Building an Effective Network in Victoria as an International Entrepreneur

As it’s commonly said: “It’s not what you know, but who you know.” In your home country, you are likely to have an active network of support which can help you grow, but in Australia, you may need to build this network from scratch. For those of you who are new to Australia, how do you build this network? Who can you talk to?

For anyone in a new country, establishing your network can be one of the most challenging things to do. Fortunately, Victoria has a very warm, welcoming, and multicultural ecosystem of networks that you can join, and meeting the right people on your startup journey can make all the difference. Here are the steps you need to follow to start building your network:

1. Make a profile on LinkedIn
 

In Australia, LinkedIn has become one of the most important social media platforms to promote yourself and can sometimes be more important than having a business card. Here are some quick tips when creating your profile:

- Have a very clean photograph. Plain background, no selfies, business professional or smart casual clothing, and a smile!
Make it easy to contact you (if you want to be contacted). Leave your email in your summary and job description.
Have all your details up to date, including your current location. If you want to meet people in Victoria, let people know you’re in Victoria!
Update your current employment with a summary of what you are doing and your achievements. Your previous experience can be just the title and a summary of your role.
The summary at the top of your profile is often mistaken as a place to summarise your experience—instead, it should be about your vision! Who you are as a person and what your professional goals are.
For international entrepreneurs, showcase your skills and languages! You can select the top 5 skills you want to be displayed on your profile, which means people who visit your page are more likely to recommend you on those skills.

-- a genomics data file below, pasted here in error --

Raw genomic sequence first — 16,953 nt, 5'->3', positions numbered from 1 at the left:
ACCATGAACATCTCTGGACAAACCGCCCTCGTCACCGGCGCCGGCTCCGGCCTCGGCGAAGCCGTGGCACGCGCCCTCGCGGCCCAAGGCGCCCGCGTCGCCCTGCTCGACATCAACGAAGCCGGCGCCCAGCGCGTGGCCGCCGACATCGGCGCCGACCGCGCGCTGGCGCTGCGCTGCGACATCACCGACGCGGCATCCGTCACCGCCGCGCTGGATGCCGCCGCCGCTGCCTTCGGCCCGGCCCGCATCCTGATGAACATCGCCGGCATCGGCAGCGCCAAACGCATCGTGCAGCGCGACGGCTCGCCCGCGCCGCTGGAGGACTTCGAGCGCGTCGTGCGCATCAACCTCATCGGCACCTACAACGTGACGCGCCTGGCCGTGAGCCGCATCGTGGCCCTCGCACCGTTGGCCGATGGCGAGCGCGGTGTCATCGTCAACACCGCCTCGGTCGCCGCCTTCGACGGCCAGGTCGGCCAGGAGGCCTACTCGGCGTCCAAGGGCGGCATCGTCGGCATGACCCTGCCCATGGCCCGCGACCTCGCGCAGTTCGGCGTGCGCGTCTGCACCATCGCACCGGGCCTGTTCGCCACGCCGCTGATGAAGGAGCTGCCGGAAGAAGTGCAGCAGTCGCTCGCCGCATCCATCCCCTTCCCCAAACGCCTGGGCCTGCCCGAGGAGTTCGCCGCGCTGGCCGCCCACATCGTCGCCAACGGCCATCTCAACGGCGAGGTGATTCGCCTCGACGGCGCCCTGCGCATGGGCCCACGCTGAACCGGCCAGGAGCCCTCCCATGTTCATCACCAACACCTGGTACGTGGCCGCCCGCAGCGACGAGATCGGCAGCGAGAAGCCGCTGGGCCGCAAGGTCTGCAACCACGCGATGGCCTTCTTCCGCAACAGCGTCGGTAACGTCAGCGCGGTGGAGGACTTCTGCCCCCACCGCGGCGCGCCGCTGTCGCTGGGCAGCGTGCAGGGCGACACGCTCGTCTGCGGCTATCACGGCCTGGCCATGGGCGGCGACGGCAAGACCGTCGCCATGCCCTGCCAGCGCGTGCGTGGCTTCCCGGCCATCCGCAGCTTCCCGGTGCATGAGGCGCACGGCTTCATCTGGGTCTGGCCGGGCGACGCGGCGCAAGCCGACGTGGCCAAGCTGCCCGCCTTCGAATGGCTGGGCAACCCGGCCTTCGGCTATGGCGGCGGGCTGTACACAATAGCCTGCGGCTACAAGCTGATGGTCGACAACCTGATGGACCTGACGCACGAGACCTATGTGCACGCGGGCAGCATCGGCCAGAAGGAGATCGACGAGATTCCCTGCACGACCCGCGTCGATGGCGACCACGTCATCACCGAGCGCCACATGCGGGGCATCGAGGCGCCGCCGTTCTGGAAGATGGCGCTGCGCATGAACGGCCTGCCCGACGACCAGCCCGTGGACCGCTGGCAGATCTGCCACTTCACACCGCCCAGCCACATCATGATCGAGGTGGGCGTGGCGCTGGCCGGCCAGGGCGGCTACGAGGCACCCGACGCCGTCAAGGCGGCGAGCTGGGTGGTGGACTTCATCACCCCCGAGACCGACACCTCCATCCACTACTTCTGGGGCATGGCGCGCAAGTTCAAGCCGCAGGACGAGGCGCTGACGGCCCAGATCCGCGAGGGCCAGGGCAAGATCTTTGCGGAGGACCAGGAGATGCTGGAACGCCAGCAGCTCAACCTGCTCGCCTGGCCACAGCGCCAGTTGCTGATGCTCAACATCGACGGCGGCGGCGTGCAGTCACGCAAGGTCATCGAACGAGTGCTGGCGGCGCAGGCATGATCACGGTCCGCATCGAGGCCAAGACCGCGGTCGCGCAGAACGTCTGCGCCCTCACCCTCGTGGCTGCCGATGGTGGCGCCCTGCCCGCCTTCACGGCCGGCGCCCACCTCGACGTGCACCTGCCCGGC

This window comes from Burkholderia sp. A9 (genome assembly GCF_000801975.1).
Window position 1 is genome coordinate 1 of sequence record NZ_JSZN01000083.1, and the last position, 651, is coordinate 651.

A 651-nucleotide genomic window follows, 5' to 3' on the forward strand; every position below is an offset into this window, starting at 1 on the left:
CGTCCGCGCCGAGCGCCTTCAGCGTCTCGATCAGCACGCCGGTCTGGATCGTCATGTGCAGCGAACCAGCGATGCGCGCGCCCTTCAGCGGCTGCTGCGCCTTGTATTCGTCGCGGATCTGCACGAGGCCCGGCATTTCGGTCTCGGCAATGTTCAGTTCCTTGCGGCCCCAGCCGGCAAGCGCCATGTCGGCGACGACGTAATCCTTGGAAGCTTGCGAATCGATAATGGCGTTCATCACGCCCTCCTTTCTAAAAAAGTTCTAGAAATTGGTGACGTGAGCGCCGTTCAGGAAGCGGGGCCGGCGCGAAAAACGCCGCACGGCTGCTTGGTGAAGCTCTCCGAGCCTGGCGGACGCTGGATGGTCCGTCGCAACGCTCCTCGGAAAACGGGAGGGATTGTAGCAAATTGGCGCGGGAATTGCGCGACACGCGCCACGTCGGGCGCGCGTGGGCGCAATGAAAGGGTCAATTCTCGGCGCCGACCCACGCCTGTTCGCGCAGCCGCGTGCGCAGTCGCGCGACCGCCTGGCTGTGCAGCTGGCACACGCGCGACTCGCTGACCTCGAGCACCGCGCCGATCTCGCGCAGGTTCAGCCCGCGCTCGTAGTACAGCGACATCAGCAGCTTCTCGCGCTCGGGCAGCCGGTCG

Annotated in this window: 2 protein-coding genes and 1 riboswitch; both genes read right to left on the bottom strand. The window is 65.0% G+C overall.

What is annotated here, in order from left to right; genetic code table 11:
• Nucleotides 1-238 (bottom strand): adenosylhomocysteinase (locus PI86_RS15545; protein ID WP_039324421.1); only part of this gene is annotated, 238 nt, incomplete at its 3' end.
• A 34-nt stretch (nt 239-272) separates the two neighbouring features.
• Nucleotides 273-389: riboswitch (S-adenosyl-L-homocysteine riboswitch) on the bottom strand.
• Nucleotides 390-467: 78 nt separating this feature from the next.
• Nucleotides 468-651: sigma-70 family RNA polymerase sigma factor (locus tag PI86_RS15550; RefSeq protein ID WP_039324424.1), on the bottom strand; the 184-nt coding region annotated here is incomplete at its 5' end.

Don’t list more than 15 skills as it can oversaturate your page.
Once you’ve built your LinkedIn profile, you can always get it converted to a regular resume on Resumonk.

2. Join Slack

Slack is a popular (and free) chat platform available both as an app and through your browser. It is commonly used by startup businesses and the startup community. Privately, businesses use it as a way to quickly communicate with each other via dedicated channels. Slack is also used as a way to reach a large group of people. As you grow your network, you will be invited to more slack channels. For starters, join the largest startup community in Victoria, the Startup Victoria Slack.

3. Join Meetup

Meetup is an online platform that allows you to ‘meet up’ with different communities based on shared interests and hobbies. Many of the local startup communities use this platform to hold a range of events relevant to entrepreneurs in Australia to bring people together.

To join Meetup:

- Create a profile using a smart casual photo.
- Write an introduction about yourself and your interests.
- Choose the right location (Melbourne).
- Choose the right interest from the start (Startups, Entrepreneurship, etc).
- Join the meetups you think you might be interested in and check out when the next event is, then go and start talking to people.

Below is a list including some of the most relevant meetup groups to follow:

International Entrepreneurs in Australia
The Entrepreneur Club Melbourne
Entrepreneurship and Innovation Hub
Free Speed Networking
Melbourne Entrepreneurs
Melbourne FinTech Startups Meetup
Melbourne Silicon Beach
Melbourne Startup Founder 101
Startup Victoria’s Meetup


Australians are typically warm and friendly, but it doesn’t hurt to have the following things in mind when talking to people:

- Be curious and don’t be afraid of asking questions—they too have something they want to share. Listen and try to help them first if you can.
- Take their business cards and connect with them on LinkedIn.
- Australia has a strong coffee culture. If you want to talk to someone more personally after a networking event, offer to buy them a coffee or tea—but make sure that you’re not wasting their time. Be prepared with questions to ask them, and what you need help with.
- Make sure you research the people you are talking to so that you are prepared when you talk to them. Look at their LinkedIn profile and see what they’ve done, and read their articles and updates.
- If you have an idea for a startup and you want feedback, be clear about what questions you’re asking. Don’t just ask: “Do you think my idea is good?” Focus on specific questions instead.
- Brush up on startup industry keywords and terms.

If you have the budget, you can print some business cards from websites such as VistaPrint or MOO.

Finally, when you do start to build your network and connect with people on LinkedIn, don’t be afraid of writing down who they are, what they do, what do they need, and how you can meet their need. Consider an online Customer Relationship Management (CRMs) such as Hubspot or Zoho to manage your network. If you want a simpler solution, using Evernote or even Google Sheets can be a good way of keeping track of who you’ve been talking to, and why.